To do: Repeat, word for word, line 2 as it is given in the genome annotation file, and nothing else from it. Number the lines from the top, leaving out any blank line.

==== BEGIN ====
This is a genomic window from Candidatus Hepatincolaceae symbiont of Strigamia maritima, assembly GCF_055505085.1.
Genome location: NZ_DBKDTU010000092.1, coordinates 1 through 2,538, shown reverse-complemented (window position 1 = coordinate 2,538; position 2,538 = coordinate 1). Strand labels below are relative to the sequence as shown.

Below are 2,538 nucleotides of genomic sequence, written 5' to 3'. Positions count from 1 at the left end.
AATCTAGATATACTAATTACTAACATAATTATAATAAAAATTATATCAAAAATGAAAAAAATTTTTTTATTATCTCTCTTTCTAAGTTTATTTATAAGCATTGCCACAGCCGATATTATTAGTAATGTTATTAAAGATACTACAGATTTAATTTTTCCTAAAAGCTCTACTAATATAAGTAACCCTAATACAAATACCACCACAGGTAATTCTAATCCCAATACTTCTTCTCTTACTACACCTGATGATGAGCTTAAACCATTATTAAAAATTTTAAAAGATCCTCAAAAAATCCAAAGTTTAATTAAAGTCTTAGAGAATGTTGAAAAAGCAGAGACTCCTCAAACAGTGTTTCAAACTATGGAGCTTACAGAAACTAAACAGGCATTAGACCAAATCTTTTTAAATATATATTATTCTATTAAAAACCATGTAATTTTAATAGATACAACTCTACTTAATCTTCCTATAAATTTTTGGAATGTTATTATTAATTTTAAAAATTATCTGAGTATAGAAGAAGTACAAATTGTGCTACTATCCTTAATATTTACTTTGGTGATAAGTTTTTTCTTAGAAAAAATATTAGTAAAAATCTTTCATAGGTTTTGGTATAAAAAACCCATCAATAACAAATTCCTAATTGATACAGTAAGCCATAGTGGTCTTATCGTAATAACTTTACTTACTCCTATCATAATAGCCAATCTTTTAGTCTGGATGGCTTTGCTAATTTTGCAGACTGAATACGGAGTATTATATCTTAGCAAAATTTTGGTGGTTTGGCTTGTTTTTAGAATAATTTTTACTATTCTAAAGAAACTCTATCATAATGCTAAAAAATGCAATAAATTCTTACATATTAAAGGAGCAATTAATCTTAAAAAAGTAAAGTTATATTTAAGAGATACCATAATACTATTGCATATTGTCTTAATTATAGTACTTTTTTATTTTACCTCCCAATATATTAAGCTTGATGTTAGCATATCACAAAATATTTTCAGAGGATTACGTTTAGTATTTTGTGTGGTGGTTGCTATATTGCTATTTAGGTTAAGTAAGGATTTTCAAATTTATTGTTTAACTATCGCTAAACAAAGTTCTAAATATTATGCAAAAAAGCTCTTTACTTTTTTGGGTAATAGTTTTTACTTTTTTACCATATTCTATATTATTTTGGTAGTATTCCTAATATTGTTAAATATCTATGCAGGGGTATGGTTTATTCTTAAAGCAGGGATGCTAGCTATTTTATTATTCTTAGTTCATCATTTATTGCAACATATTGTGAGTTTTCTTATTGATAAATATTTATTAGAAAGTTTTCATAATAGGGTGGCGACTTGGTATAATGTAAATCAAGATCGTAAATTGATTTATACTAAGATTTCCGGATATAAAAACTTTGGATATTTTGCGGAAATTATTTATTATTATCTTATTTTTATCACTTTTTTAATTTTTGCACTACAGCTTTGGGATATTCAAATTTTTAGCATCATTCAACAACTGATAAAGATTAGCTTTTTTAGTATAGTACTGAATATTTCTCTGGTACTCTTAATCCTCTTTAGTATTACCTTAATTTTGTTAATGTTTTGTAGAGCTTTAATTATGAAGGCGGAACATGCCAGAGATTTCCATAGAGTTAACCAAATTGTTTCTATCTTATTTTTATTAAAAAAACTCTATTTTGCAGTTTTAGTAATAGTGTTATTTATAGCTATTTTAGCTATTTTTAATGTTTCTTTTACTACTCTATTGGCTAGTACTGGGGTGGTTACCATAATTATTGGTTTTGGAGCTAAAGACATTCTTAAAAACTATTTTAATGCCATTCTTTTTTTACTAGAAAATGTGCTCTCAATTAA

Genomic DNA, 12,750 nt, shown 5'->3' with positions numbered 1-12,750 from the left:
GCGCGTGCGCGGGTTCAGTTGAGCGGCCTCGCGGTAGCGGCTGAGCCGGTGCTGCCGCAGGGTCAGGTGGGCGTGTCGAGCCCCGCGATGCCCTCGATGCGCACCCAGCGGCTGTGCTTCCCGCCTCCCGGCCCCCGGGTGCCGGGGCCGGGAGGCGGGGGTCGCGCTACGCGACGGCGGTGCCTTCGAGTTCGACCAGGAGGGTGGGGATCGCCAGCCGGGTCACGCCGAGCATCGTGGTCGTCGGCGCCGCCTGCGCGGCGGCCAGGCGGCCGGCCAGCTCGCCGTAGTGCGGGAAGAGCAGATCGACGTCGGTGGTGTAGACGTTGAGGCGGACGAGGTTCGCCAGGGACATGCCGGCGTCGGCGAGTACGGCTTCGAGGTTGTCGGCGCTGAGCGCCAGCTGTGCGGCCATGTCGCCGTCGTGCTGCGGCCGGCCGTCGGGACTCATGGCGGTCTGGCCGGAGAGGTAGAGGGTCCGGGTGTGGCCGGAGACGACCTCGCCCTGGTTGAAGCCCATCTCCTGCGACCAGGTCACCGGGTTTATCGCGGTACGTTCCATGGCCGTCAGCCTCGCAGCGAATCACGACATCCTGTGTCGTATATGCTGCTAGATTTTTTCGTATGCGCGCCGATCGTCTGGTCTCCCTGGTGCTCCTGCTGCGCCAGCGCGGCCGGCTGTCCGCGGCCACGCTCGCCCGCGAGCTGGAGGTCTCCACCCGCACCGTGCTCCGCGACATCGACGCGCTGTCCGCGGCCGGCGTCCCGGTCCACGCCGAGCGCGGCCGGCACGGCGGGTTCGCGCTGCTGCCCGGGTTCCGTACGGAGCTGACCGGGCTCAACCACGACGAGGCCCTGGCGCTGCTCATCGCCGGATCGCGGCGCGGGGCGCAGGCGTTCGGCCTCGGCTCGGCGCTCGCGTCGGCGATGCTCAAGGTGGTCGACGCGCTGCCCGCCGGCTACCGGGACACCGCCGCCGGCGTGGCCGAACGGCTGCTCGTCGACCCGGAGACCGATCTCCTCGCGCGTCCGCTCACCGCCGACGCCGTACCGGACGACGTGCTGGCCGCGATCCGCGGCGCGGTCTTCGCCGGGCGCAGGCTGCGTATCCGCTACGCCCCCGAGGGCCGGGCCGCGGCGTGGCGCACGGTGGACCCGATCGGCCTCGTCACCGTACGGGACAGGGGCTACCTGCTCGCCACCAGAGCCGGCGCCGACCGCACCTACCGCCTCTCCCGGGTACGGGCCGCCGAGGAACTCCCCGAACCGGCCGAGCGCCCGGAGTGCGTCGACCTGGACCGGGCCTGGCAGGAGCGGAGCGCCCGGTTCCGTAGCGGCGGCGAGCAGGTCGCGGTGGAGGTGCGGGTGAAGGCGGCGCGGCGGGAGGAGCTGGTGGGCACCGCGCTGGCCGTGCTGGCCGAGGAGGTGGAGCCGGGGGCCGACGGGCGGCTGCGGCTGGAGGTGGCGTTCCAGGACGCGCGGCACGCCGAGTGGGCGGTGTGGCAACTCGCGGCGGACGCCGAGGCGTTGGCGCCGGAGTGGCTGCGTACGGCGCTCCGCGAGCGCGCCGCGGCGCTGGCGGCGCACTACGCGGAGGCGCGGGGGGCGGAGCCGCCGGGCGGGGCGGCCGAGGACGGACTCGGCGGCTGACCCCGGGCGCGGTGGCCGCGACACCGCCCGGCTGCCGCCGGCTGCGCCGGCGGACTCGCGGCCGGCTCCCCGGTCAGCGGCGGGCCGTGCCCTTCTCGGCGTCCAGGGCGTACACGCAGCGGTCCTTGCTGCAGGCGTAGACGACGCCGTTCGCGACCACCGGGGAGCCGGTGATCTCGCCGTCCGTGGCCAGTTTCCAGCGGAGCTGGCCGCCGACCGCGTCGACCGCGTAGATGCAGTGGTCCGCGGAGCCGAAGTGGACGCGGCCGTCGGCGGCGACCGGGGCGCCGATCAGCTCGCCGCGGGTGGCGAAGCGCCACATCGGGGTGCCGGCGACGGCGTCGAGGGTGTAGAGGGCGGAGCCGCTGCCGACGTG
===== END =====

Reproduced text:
Genome location: NZ_DBKDTU010000092.1, coordinates 1 through 2,538, shown reverse-complemented (window position 1 = coordinate 2,538; position 2,538 = coordinate 1). Strand labels below are relative to the sequence as shown.